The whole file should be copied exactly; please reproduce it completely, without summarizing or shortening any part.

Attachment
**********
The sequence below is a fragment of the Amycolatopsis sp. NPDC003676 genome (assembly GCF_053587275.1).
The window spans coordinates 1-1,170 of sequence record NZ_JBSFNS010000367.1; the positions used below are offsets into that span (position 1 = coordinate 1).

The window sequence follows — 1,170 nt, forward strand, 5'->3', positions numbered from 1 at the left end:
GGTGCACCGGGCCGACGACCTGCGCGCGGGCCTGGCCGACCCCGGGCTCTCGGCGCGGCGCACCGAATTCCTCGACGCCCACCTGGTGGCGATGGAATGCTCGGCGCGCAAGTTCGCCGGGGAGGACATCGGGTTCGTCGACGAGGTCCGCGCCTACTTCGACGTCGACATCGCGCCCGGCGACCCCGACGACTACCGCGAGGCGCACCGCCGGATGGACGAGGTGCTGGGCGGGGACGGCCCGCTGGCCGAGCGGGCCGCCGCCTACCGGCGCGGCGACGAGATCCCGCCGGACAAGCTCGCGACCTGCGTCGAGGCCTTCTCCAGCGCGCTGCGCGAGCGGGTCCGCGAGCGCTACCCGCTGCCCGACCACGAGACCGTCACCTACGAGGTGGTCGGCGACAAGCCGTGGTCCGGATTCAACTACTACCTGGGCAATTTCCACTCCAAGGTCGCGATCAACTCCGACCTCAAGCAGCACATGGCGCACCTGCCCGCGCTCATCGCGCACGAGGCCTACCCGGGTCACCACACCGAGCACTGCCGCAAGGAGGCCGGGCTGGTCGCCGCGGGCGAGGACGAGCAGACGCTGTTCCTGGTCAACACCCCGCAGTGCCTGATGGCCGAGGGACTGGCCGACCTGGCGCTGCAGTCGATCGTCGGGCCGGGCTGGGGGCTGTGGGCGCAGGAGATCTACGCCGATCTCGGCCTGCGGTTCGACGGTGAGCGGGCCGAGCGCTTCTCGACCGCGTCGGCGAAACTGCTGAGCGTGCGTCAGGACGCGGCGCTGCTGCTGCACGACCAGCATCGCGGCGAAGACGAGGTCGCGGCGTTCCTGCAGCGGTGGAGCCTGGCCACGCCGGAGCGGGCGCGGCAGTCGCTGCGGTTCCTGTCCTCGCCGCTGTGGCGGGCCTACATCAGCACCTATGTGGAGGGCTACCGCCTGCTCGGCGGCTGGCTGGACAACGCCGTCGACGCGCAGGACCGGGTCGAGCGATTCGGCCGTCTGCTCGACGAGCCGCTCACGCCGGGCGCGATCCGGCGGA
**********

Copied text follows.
The sequence below is a fragment of the Amycolatopsis sp. NPDC003676 genome (assembly GCF_053587275.1).
The window spans coordinates 1-1,170 of sequence record NZ_JBSFNS010000367.1; the positions used below are offsets into that span (position 1 = coordinate 1).

The window sequence follows — 1,170 nt, forward strand, 5'->3', positions numbered from 1 at the left end:
GGTGCACCGGGCCGACGACCTGCGCGCGGGCCTGGCCGACCCCGGGCTCTCGGCGCGGCGCACCGAATTCCTCGACGCCCACCTGGTGGCGATGGAATGCTCGGCGCGCAAGTTCGCCGGGGAGGACATCGGGTTCGTCGACGAGGTCCGCGCCTACTTCGACGTCGACATCGCGCCCGGCGACCCCGACGACTACCGCGAGGCGCACCGCCGGATGGACGAGGTGCTGGGCGGGGACGGCCCGCTGGCCGAGCGGGCCGCCGCCTACCGGCGCGGCGACGAGATCCCGCCGGACAAGCTCGCGACCTGCGTCGAGGCCTTCTCCAGCGCGCTGCGCGAGCGGGTCCGCGAGCGCTACCCGCTGCCCGACCACGAGACCGTCACCTACGAGGTGGTCGGCGACAAGCCGTGGTCCGGATTCAACTACTACCTGGGCAATTTCCACTCCAAGGTCGCGATCAACTCCGACCTCAAGCAGCACATGGCGCACCTGCCCGCGCTCATCGCGCACGAGGCCTACCCGGGTCACCACACCGAGCACTGCCGCAAGGAGGCCGGGCTGGTCGCCGCGGGCGAGGACGAGCAGACGCTGTTCCTGGTCAACACCCCGCAGTGCCTGATGGCCGAGGGACTGGCCGACCTGGCGCTGCAGTCGATCGTCGGGCCGGGCTGGGGGCTGTGGGCGCAGGAGATCTACGCCGATCTCGGCCTGCGGTTCGACGGTGAGCGGGCCGAGCGCTTCTCGACCGCGTCGGCGAAACTGCTGAGCGTGCGTCAGGACGCGGCGCTGCTGCTGCACGACCAGCATCGCGGCGAAGACGAGGTCGCGGCGTTCCTGCAGCGGTGGAGCCTGGCCACGCCGGAGCGGGCGCGGCAGTCGCTGCGGTTCCTGTCCTCGCCGCTGTGGCGGGCCTACATCAGCACCTATGTGGAGGGCTACCGCCTGCTCGGCGGCTGGCTGGACAACGCCGTCGACGCGCAGGACCGGGTCGAGCGATTCGGCCGTCTGCTCGACGAGCCGCTCACGCCGGGCGCGATCCGGCGGA